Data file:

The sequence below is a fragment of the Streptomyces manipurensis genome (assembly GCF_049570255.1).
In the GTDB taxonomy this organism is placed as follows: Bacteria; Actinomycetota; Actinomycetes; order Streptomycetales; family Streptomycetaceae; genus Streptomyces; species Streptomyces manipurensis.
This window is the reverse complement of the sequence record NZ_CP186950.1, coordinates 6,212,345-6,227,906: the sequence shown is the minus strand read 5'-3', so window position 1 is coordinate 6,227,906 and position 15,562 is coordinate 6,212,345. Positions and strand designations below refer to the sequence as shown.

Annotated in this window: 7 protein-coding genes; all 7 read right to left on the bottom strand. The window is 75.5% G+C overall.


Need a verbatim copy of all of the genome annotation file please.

The sequence below is a fragment of the Streptomyces manipurensis genome (assembly GCF_049570255.1).
In the GTDB taxonomy this organism is placed as follows: Bacteria; Actinomycetota; Actinomycetes; order Streptomycetales; family Streptomycetaceae; genus Streptomyces; species Streptomyces manipurensis.
This window is the reverse complement of the sequence record NZ_CP186950.1, coordinates 6,212,345-6,227,906: the sequence shown is the minus strand read 5'-3', so window position 1 is coordinate 6,227,906 and position 15,562 is coordinate 6,212,345. Positions and strand designations below refer to the sequence as shown.

Annotated in this window: 7 protein-coding genes; all 7 read right to left on the bottom strand. The window is 75.5% G+C overall.